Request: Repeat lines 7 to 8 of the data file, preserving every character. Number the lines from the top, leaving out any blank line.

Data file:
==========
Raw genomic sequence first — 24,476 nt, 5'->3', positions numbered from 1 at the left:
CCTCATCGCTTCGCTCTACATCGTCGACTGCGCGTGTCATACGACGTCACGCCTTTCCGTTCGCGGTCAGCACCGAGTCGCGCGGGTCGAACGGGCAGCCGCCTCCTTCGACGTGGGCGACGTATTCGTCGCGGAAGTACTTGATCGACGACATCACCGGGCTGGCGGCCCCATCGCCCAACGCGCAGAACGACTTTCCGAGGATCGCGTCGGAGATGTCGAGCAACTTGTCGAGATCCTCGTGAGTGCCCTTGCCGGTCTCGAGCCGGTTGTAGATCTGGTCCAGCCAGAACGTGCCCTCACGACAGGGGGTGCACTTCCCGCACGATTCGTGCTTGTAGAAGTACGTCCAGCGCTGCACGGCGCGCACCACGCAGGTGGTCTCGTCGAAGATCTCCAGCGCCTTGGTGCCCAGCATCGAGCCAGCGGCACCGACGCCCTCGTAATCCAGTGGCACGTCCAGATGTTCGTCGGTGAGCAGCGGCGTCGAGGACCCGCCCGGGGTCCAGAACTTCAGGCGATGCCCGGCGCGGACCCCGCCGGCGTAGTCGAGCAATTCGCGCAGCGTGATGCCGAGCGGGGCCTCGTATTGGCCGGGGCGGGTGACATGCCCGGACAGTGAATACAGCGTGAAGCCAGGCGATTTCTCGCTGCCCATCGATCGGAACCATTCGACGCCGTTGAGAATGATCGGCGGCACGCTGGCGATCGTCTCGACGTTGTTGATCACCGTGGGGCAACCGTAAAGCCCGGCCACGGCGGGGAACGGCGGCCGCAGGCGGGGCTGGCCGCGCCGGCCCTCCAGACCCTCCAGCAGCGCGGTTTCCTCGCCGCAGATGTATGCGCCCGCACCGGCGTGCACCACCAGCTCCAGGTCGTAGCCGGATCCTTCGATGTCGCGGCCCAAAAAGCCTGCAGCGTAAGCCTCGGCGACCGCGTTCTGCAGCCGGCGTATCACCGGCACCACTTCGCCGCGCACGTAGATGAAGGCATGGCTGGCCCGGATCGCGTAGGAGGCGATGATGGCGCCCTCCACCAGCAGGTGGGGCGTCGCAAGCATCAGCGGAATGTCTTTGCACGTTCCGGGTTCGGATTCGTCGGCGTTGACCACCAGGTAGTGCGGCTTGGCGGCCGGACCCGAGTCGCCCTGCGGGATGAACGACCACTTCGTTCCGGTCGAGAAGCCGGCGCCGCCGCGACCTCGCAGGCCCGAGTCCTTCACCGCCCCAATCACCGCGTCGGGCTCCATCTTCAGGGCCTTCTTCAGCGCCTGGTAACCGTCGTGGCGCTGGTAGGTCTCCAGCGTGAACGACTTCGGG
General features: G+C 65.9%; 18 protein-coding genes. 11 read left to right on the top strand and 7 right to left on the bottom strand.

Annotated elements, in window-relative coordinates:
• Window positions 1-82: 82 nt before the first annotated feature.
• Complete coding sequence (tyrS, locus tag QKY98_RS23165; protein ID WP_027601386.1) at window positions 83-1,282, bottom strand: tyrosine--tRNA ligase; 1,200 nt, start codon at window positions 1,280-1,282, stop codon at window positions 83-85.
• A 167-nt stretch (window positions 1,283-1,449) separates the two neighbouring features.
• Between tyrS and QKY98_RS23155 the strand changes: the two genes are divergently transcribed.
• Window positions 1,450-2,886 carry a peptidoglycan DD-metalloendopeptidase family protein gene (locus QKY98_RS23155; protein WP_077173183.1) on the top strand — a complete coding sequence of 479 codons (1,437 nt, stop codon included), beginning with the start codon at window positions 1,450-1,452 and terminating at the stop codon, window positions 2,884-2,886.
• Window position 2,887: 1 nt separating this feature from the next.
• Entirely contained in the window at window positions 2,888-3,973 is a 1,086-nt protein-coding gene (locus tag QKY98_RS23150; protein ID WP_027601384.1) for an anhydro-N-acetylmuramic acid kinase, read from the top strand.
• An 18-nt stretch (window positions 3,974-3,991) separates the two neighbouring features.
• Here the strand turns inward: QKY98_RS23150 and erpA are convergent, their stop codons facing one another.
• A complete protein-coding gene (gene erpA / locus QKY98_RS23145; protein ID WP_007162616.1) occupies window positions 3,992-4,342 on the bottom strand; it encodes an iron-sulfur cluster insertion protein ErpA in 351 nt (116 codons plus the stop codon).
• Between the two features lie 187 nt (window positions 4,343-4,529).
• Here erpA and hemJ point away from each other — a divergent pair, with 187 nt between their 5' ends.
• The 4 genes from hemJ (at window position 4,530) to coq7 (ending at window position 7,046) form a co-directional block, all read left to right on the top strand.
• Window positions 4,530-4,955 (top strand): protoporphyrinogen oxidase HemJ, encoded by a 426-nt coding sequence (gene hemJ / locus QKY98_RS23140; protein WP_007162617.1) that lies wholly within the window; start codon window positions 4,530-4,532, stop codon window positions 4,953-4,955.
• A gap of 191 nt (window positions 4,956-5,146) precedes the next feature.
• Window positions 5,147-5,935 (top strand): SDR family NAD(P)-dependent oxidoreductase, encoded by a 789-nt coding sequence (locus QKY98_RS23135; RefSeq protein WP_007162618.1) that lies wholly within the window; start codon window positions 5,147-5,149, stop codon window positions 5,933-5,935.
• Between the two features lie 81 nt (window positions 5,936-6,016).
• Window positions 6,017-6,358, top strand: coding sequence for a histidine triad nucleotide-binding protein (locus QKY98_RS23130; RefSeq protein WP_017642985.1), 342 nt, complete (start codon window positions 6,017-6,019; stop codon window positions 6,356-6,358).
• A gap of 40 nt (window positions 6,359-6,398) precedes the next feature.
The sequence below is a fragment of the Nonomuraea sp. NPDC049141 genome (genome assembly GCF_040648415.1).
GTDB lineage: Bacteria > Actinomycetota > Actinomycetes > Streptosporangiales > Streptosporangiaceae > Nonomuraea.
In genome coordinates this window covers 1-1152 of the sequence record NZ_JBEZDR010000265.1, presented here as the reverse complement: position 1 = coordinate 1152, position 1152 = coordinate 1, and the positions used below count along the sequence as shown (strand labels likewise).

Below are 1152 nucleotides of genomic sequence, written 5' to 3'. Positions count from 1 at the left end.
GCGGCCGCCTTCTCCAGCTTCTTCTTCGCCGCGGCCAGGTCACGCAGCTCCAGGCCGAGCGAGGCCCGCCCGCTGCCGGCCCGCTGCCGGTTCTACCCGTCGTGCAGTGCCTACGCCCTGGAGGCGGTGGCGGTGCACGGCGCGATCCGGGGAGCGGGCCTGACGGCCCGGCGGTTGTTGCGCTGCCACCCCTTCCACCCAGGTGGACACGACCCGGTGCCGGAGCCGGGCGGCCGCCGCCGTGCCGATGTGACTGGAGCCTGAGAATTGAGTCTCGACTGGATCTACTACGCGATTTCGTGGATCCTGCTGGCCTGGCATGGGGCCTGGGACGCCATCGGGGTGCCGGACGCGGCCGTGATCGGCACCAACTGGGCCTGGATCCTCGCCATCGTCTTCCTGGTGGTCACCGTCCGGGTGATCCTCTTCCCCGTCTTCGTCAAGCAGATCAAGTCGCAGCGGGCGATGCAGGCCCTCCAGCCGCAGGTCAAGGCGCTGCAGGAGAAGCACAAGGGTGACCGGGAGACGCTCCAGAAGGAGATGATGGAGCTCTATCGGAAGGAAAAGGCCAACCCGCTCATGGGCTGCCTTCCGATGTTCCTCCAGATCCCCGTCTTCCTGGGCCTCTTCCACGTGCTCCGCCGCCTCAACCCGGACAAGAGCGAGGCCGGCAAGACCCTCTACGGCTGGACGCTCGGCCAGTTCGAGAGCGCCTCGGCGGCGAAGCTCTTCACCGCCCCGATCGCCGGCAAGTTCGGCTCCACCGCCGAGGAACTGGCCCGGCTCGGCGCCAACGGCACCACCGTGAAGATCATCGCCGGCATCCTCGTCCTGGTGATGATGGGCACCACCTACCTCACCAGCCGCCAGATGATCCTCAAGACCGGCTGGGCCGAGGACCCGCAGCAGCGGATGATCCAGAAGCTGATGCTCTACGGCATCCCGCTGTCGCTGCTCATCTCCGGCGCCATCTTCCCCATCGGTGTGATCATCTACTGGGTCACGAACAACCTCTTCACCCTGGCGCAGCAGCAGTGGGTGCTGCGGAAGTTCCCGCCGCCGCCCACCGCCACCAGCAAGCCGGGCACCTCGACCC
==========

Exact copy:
• A 167-nt stretch (window positions 1,283-1,449) separates the two neighbouring features.
• Between tyrS and QKY98_RS23155 the strand changes: the two genes are divergently transcribed.